Free cardio screening. Friday, Oct. 3, from 9 a.m. to 2:30 p.m. Joanna (JoJo) Jensen, community health worker with SJBH, will provide free cardiovascular screenings which include blood pressure, height/weight/BMI (body mass index), glucose, and cholesterol testing, as well as a computerized analysis of each individual’s overall cardiac risk. The process takes 20-25 minutes per client, including the questionnaire on health behaviors and access to medical care. You do not need to fast, and will get your results immediately. Anyone identified as being moderate or high risk for cardiovascular disease is offered a referral to local medical providers for follow up.
Archuleta Seniors, Inc. elections. Your local council on aging, Archuleta Seniors, Inc. (ASI), will be holding their annual election of board members and officers on Monday, Oct. 6. Voting will be from 10:30 a.m. to 1 p.m. in the lounge. Officers are elected annually and board members serve two-year terms. You must be an ASI member to be eligible to vote. The membership fee is $5 and is valid through Dec. 31. The bylaws of the organization do not allow proxy votes or absentee ballots.
Meditation for Healing. On Tuesdays at 1 p.m. Sarah Barbara hosts the weekly Meditation for Healing program and will teach you how to meditate and reap the healing benefits of the practice. This program is free.
Dance For Health. Wednesdays at 10 a.m. Karma Raley, the dance instructor, enjoys sharing her love of dance and blends basic ballet and modern jazz with yoga awareness to create a full body routine which makes it possible to work out to the degree you want and/or need to. Wear loose comfortable clothing and bring a mat or towel. This program is free.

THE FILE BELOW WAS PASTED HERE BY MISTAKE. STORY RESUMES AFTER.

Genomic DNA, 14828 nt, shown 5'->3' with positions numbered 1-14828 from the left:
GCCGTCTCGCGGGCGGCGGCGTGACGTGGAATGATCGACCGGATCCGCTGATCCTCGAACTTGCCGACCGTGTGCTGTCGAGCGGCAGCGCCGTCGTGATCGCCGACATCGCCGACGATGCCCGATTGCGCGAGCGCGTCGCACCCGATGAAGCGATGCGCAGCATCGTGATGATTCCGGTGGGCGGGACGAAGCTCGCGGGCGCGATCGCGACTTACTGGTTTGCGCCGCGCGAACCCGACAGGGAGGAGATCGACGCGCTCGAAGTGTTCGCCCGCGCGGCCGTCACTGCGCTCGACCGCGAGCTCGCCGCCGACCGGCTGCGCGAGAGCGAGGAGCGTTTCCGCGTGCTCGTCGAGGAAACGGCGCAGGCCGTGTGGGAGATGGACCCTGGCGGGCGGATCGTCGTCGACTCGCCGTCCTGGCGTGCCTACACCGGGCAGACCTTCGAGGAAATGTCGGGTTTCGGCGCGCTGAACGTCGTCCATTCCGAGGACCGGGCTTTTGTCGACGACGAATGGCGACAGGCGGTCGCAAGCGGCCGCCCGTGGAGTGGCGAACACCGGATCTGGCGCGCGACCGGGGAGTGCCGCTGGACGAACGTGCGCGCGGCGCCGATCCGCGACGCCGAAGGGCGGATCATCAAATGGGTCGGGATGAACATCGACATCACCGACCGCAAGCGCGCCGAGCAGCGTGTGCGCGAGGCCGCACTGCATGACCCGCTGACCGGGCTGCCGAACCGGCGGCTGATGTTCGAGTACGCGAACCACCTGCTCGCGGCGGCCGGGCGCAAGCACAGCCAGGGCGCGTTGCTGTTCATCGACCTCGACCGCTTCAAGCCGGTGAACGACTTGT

Fred Harman Art Museum tour. The folks at the Fred Harman Art Museum are looking forward to a visit from the Silver Foxes on Wednesday, Oct. 8, at 1:15 p.m. Most of you probably read the Red Ryder and Little Beaver comic strip that runs in The PREVIEW each week. Many of you may not know that the comic strip actually ran for 25 years — 1938 to 1963 — in 750 newspapers on three continents. And that the creator of Red Ryder and Little Beaver, Fred Harman, grew up in Pagosa Springs. The staff looks forward to sharing stories of Fred Harman, and showing you around his last home here in Pagosa. The cost is $1 (a $4 savings) Reserve by Tuesday, Oct. 7.
Sutherlands Farm pumpkin patch tour/lunch. Sutherland Farms is a family owned working produce farm. There’s a retail market on the farm that offers fresh picked produce as well as locally produced items such as honey, cider, jams, pickles and all natural beef. Upon arriving at Sutherlands, you will take a hayride tour of the farm, pumpkin patch included, wander their corn maze, see their miniature farm animals, and have lunch at the Purple Cow Kafé. This trip is on Thursday, Oct. 9, at 9:30 a.m., and the cost is $5. Reserve your place by Tuesday, Oct. 7.